Digital DARE is now available
Joan H. Hall
jdhall at WISC.EDU
Mon Dec 9 20:11:33 UTC 2013
I’m pleased to announce that the digital version of DARE is now
available at www.daredictionary.com ! Although full access requires a
subscription, quite a few features are available to anyone who visits
You can browse headwords through the Word Wheel; see 100 free entries;
search for all the headwords from a given state or region (though you
won’t be able to actually view those entries); search the bibliography;
find a lot of useful information under “About DARE”; and—perhaps best of
all—under the “Resources” tab, you can see all the contrastive maps
(geographic and social) that are in the print Volume VI. So if you want
to show your students the contrastive distributions for hero, hoagie,
grinder, Cuban, poor boy, torpedo, and sub(marine) sandwich (for
example), you’ll find them laid out in one display. An index to all the
maps makes it easy to find them if you’re starting out with a specific
In addition, the full index by region, usage, and etymology to the five
text volumes is included there. So if you want to discover what words
came into American English from Portuguese, Polish, Swedish, etc, it’s
easy to do. You can also look under terms for linguistic processes
(e.g., back-formation, folk etymology, metathesis, metanalysis) and find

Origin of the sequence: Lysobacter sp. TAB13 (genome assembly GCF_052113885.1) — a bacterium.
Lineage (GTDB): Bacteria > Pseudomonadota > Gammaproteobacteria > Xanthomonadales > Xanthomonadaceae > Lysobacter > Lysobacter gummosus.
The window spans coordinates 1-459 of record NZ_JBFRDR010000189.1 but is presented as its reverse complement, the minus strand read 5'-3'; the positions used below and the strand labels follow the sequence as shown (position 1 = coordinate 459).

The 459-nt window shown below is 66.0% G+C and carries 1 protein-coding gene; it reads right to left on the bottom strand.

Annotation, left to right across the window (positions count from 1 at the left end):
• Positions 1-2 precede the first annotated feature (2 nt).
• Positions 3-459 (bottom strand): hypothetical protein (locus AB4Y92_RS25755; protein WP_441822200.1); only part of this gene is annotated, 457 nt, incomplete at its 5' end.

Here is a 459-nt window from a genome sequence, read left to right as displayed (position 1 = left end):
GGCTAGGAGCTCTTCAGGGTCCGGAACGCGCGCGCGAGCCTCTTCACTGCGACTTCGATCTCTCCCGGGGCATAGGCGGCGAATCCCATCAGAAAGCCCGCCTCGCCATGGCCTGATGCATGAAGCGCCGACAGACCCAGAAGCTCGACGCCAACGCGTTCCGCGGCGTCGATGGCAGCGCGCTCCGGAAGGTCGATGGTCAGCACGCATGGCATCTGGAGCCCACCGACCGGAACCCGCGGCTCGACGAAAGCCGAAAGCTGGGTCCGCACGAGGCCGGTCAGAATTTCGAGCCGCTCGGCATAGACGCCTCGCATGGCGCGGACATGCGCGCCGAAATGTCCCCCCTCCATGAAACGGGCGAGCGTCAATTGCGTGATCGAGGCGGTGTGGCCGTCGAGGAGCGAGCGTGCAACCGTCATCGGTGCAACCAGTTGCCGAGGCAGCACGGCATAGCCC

examples of these in American English.
The full text of the DARE Questionnaire is also under “Resources,” as is
the list of all the DARE Informants.
Those who subscribe will not only have full access to all the entries,
but also to Quick Search and Advanced Search (where they can search by
full text, headwords, variants, definitions, etymologies, parts of
speech, quotations, regional labels, and social labels, using filters
and boolean options to refine search criteria).
They can also go to each of the more than 1,600 DARE questions and
quickly map any answer (or combination of answers) to the question.
Those who want to dig deeper can download the raw data, including not
just the responses but also the details of age, sex, race, education,
and community type for each person who responded.
As lagniappe, for the nearly 5,000 quotations taken from DARE audio
recordings, users can click the audio icon and hear the Informants
speaking those words.
Libraries can ask for a 30-day free trial. I hope you’ll urge your
library to do so! For individuals, the annual subscription is $150. (I
wish it were less, but I’m not making those decisions.)
Please go to www.daredictionary.com and see how you can use it for
teaching, research, answering puzzling word questions, and just having fun.
The American Dialect Society - http://www.americandialect.org
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